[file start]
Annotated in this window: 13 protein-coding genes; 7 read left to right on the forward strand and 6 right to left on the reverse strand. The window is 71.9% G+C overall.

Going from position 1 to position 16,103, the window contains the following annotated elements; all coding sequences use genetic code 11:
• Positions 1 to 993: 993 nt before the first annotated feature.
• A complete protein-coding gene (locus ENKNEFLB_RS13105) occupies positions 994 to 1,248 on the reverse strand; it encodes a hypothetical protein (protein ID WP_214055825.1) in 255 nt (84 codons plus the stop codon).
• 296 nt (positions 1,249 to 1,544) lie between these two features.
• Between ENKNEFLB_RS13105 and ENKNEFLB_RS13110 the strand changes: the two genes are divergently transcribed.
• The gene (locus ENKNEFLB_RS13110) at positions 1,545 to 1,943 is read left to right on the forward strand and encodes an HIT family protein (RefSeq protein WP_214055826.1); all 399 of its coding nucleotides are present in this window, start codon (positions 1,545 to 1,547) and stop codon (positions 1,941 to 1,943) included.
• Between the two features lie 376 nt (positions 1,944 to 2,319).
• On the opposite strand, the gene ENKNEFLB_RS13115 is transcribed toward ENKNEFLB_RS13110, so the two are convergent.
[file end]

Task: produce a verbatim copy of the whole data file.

Annotated in this window: 13 protein-coding genes; 7 read left to right on the forward strand and 6 right to left on the reverse strand. The window is 71.9% G+C overall.

Going from position 1 to position 16,103, the window contains the following annotated elements; all coding sequences use genetic code 11:
• Positions 1 to 993: 993 nt before the first annotated feature.
• A complete protein-coding gene (locus ENKNEFLB_RS13105) occupies positions 994 to 1,248 on the reverse strand; it encodes a hypothetical protein (protein ID WP_214055825.1) in 255 nt (84 codons plus the stop codon).
• 296 nt (positions 1,249 to 1,544) lie between these two features.
• Between ENKNEFLB_RS13105 and ENKNEFLB_RS13110 the strand changes: the two genes are divergently transcribed.
• The gene (locus ENKNEFLB_RS13110) at positions 1,545 to 1,943 is read left to right on the forward strand and encodes an HIT family protein (RefSeq protein WP_214055826.1); all 399 of its coding nucleotides are present in this window, start codon (positions 1,545 to 1,547) and stop codon (positions 1,941 to 1,943) included.
• Between the two features lie 376 nt (positions 1,944 to 2,319).
• On the opposite strand, the gene ENKNEFLB_RS13115 is transcribed toward ENKNEFLB_RS13110, so the two are convergent.